Jackson’s mayoral race is officially contested.
Michael Kudar, a Jackson native and a partner at Collaboration Engineering, is running as a write-in candidate after nobody stepped up to challenge Vice Mayor Hailey Morton Levinson.
He said a vote for him is a “common-sense vote for a change in leadership.”
Unpacking that in a phone call with the Jackson Hole Daily, Kudar said he’s not thrilled with the town’s current leadership and “it’s time for change.”
“The government’s here to serve you, not the other way around,” he said.
The candidate, a former Jackson Planning Commission vice chairman and Pinedale town councilor, wants to dial back government spending and believes private housing development will create workforce housing. He wants to improve the Town Council’s relationship with the entities it partners with — Teton County, the state of Wyoming, Jackson Hole Mountain Resort and others — and wants the body to be able to “react quickly and positively.”
In the near term, that would include allowing more tables, inside or out, for restaurants, which have been hit hard by the economic fallout from the pandemic.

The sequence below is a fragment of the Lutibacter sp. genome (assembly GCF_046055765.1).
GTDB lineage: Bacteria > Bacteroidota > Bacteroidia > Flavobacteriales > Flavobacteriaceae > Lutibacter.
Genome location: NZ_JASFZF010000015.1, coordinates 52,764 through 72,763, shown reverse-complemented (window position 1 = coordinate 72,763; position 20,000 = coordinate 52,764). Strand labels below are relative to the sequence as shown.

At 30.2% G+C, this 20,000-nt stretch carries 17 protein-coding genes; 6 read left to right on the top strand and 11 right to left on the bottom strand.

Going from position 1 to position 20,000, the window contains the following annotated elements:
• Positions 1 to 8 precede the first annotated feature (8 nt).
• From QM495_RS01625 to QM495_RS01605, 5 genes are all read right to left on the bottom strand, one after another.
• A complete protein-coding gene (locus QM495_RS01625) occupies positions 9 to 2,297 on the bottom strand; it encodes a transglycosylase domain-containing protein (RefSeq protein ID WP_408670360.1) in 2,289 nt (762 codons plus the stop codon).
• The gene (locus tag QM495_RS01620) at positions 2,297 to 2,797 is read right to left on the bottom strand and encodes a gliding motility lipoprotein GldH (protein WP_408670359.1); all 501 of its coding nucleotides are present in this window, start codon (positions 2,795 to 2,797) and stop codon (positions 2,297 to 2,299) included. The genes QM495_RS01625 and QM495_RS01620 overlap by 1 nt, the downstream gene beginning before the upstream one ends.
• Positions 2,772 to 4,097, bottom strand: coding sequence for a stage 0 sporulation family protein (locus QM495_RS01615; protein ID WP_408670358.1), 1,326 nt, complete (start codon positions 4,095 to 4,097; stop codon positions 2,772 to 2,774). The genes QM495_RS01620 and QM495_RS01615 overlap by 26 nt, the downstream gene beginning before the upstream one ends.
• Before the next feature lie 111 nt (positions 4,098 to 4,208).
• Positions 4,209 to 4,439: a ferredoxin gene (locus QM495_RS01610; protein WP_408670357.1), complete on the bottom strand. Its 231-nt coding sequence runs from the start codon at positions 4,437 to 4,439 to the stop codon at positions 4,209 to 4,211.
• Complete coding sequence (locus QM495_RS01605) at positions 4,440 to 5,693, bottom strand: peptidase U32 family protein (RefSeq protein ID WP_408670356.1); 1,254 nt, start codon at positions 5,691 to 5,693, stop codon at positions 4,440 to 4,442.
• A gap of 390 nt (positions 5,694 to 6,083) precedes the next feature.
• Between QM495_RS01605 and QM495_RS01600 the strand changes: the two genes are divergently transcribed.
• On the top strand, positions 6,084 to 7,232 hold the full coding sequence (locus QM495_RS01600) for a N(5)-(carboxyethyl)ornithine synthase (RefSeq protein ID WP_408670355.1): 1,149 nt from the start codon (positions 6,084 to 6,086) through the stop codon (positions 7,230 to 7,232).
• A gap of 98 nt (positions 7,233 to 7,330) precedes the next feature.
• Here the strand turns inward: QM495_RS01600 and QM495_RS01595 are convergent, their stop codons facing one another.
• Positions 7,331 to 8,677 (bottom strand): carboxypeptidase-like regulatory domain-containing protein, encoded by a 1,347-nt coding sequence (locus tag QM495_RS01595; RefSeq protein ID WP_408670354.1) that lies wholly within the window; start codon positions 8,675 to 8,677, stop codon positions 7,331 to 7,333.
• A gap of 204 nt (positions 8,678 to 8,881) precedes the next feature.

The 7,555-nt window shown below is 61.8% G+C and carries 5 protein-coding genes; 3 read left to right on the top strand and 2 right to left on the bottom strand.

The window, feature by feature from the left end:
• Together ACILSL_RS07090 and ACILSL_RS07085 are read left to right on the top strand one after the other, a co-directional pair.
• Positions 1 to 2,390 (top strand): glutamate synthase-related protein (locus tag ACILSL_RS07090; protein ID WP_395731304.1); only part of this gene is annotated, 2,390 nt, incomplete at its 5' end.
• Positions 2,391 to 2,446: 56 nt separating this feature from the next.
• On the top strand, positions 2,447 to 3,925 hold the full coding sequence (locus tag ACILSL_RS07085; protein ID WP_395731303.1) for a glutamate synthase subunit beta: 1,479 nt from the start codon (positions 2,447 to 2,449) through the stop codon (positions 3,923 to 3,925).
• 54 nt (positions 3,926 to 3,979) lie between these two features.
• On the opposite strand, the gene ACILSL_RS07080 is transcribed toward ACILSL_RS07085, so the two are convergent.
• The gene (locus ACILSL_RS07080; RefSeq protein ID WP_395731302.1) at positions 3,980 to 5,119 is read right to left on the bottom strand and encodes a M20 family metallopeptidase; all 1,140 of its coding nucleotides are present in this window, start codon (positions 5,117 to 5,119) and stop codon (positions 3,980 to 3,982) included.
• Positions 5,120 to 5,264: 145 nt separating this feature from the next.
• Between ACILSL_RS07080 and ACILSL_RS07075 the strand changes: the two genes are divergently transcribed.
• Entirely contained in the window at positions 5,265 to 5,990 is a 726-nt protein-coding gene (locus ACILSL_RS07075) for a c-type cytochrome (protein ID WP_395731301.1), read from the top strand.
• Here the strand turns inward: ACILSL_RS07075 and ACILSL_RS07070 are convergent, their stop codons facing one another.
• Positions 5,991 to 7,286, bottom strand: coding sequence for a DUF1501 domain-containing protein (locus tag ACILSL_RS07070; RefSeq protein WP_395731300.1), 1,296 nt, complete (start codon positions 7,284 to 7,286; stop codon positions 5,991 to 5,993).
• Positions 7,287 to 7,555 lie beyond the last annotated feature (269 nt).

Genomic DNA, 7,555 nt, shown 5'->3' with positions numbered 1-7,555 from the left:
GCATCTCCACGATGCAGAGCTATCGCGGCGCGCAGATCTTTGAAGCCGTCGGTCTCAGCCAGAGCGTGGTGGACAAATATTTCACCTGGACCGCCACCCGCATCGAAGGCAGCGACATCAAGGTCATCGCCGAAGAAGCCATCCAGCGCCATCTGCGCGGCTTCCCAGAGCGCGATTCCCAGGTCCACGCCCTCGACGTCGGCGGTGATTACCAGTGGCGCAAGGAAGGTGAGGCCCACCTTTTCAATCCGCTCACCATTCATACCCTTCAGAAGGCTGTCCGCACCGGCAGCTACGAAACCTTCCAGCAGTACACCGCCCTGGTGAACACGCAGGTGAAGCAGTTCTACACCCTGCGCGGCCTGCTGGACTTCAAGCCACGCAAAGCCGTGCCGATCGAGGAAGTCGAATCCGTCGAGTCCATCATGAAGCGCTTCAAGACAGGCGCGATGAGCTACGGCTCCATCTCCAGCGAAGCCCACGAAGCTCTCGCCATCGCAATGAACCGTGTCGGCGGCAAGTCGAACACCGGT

Restaurant owners “are pounding on town doors and they are getting nothing,” Kudar said, though the town is set to vote on seven restaurant-related measures Monday.
“Restaurants need to have more people, and we need more tax dollars,” he said.
In his mind those tax dollars would flow to the town through existing sales and lodging taxes on increased economic activity. “No new taxes” is an explicit part of Kudar’s platform. He doesn’t support a seventh-penny sales tax.
The barrier for Kudar to make it from the primary to the general is relatively low. Barring another write-in candidate, he’s the only other person running against Morton Levinson, and he needs just three write-in votes to formally compete in the primary.
The top two vote-getters in the Aug. 18 election will move on to the general — and with only two people in the race, it’s likely Kudar will move on.
But, he said, he has his eyes on the prize: “I want to win the primary.”